The Frontstretch: Fantasy Insider: A Tradition of Champions Sets Your Roster At The Brickyard by Brett Poirier -- Thursday July 28, 2011

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The Brickyard 400 sits behind only the Daytona 500 on most driver wish lists. While Sprint Cup racing at Indianapolis Motor Speedway may not always be action-packed for the fans, it is thrilling for the drivers because of the tradition the track holds.

Since NASCAR has started coming to Indianapolis in 1994, that tradition has only strengthened. It didn’t hurt that Jeff Gordon and Dale Earnhardt were the first two NASCAR drivers to visit victory at Indy. Great drivers like Dale Jarrett, Bobby Labonte, Ricky Rudd and Bill Elliott followed them.

The cream often rises to the top at one of the world’s most famed tracks. In the 17 years the Sprint Cup series has raced at Indianapolis, the eventual champion has won eight times. It has happened in four of the last six years with Jimmie Johnson and Tony Stewart.

Here are the drivers to watch this weekend at Indianapolis.


It’s been either feast or famine for Johnson at Indy. He has three wins in his last five starts, but also has three finishes of 36th or worse. Johnson had a poor showing in 2010, finishing 22nd, but he is coming off of a solid showing at New Hampshire. Keep the eight-of-17 champions stat in mind this weekend. If Johnson is going to show that he is the man to beat for the championship, this would be a great week to do it.

The fact that four of the last six champions have won at Indianapolis the same year they won the Sprint Cup is due in large part to Jimmie Johnson.

For a second top-tier driver, Kevin Harvick and Tony Stewart are both solid choices. Stewart at 8.25 has the highest average finish of any active driver at the track and Harvick (9.90) is third. I would lean toward Harvick this weekend because of the consistency he has shown this season. Stewart is coming off a second-place effort at New Hampshire, but has put together back-to-back top-10 finishes just twice in 2011.

Harvick has also been hot at Indy as of late. He was second last year to Jamie McMurray and has finishes in the top-seven in four of his last five starts.

Juan Pablo Montoya has led 202 of the 320 laps run at Indy in the last two seasons. He has an 11th and a 32nd-place finish to show for it. Montoya has this place figured out, but needs to not beat himself. Even if you think Montoya is likely to beat himself again this weekend, put him in your fantasy lineup for the qualifying bonus points (if applicable to your league). He has three front row starts in the last four races at Indy.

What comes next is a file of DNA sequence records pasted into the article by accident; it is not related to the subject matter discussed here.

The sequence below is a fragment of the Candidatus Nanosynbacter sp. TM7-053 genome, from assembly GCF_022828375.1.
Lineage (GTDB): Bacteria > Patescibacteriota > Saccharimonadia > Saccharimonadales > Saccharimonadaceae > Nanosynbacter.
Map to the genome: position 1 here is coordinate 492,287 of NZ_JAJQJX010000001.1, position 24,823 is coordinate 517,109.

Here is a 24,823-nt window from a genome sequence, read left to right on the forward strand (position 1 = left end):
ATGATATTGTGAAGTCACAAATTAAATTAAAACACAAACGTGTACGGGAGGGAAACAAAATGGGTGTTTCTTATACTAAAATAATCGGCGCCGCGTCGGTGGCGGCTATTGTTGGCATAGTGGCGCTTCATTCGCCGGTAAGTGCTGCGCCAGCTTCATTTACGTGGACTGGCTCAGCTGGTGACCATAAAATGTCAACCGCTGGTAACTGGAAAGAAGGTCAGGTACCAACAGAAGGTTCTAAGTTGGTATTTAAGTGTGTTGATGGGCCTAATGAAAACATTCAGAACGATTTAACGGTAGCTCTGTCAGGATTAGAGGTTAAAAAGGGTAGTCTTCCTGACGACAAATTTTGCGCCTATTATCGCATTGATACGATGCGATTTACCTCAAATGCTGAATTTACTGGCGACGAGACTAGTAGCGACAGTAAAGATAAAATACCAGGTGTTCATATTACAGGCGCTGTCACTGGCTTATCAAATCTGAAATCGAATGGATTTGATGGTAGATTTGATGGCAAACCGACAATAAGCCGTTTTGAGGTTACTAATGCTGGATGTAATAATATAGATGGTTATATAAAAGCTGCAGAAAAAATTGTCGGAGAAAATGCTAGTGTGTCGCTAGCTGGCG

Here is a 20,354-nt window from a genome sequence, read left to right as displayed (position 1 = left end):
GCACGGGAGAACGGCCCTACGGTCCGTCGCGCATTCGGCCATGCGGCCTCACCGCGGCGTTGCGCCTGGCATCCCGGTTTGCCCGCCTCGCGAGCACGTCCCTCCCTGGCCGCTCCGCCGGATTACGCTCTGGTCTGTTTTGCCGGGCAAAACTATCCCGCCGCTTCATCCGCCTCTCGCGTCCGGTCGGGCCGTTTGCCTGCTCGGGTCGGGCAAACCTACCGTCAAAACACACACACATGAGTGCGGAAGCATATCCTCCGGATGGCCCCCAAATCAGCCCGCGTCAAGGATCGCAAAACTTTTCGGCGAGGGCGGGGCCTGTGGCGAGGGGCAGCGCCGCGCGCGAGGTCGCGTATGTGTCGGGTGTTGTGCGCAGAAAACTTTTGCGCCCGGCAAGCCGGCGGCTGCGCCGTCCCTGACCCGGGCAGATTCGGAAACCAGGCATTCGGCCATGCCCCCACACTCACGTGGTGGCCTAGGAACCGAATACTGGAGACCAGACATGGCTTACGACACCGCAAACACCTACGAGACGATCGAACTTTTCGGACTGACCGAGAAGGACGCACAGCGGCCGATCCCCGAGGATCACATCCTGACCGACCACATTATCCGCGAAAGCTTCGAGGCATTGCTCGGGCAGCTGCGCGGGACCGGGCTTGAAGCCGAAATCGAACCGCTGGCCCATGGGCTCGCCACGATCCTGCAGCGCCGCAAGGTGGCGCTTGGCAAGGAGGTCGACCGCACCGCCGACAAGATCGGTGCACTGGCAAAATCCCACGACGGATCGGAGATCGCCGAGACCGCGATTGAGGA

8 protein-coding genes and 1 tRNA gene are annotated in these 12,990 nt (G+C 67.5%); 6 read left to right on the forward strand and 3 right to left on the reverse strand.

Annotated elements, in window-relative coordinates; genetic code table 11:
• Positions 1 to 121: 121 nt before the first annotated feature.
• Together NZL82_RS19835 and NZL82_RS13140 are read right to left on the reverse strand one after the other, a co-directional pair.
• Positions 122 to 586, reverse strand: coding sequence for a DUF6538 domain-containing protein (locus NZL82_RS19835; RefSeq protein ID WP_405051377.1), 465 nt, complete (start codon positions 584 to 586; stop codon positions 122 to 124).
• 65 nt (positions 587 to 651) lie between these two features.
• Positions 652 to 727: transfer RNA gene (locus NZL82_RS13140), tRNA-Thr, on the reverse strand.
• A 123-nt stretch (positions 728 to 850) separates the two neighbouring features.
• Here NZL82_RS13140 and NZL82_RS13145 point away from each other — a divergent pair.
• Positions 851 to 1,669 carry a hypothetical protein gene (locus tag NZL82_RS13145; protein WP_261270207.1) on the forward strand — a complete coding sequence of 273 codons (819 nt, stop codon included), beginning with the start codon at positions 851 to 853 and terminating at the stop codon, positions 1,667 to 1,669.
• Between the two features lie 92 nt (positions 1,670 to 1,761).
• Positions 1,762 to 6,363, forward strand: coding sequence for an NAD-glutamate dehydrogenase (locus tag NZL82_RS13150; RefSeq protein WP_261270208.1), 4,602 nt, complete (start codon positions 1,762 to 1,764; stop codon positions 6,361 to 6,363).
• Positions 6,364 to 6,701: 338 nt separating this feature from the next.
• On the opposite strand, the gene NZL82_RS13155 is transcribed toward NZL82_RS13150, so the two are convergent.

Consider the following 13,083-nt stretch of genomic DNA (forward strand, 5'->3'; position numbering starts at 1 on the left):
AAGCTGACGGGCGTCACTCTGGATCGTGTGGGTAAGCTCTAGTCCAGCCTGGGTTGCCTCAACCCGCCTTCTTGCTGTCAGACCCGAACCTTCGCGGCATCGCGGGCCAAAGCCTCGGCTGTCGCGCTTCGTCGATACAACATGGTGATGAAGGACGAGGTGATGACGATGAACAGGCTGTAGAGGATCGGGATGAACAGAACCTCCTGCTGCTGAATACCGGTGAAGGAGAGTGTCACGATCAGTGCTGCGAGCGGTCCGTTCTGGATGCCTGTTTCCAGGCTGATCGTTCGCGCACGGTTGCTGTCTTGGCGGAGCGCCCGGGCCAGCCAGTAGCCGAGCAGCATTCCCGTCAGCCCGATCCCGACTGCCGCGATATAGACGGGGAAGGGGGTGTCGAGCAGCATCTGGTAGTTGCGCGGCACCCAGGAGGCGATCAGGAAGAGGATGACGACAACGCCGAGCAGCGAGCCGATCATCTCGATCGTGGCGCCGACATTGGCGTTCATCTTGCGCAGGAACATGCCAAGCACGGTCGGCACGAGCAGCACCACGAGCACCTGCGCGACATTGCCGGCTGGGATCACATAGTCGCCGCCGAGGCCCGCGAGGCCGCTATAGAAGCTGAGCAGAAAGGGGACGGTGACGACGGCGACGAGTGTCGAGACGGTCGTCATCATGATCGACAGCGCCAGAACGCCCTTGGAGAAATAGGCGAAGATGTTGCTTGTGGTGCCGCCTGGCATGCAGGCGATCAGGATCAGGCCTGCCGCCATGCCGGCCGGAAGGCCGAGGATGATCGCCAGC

Much like Johnson, when Kasey Kahne stays out of trouble at Indy he brings back solid finishes. He had top 5s in 2004 and 2005 and was seventh in 2008 and 2009. Last year, he finished 13th. It should help that Kahne’s teammate Brian Vickers finished fifth last year.

Joey Logano is on the hottest streak of his short Sprint Cup career right now. He has finished sixth or better in three of his last four races, including a fourth-place finish last week at New Hampshire. Logano is heading to a track he has had past success at this weekend. It’s a small sample size, but Logano was 12th in 2009 and ninth in 2010. He should be considered as a capable mid-tier selection.

Bobby Labonte’s Brickyard 400 victory in 2000 probably seems like a long time ago to most NASCAR fans. From 1997 to 2000, Labonte was better than anyone at the Brickyard with finishes of second, third, second and first. Don’t expect that this weekend, but Labonte is back in decent equipment for the first time in a long time and knows how to get around Indy. He could be a good value in a low-level fantasy category.


After a promising start, Dale Earnhardt Jr. has been in a mid-season slump. His best finish in the last five races was good enough for 15th-place at New Hampshire. The driver who has been as high as second in points is now ninth and only seven points ahead of 10th. Expect things to get worse before they get better.

Earnhardt Jr. has two top-10s in eleven starts at Indy with an average finish of 22.2. He has finished 25th or worse in five of his last seven attempts, including a 27th-place run last year.

Ryan Newman picked up a big victory last week at New Hampshire to put him on more solid ground before the 26th-race cutoff. Newman’s momentum will probably be short lived. He has one top-10 finish in 10 starts (2002), and has four finishes outside the top-30. Earnhardt Jr. and Newman have been top mid-level selections all year, but should be left out of your fantasy lineup on Sunday.

Until next week, good luck my friends!

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Today on the Frontstretch:
Did You Notice? … Breaking Down A Sprint Cup Season Eight Races In
Beyond the Cockpit: Ricky Stenhouse, Jr. on Growing Up Racing and Owner Loyalties
The Frontstretch Five: Flaws Exposed In the New Chase So Far
NASCAR Writer Power Rankings: Top 15 After Darlington
NASCAR Mailbox: Past Winners Aren’t Winning …. Yet
Open Wheel Wednesday: How Can IndyCar Stand Out?


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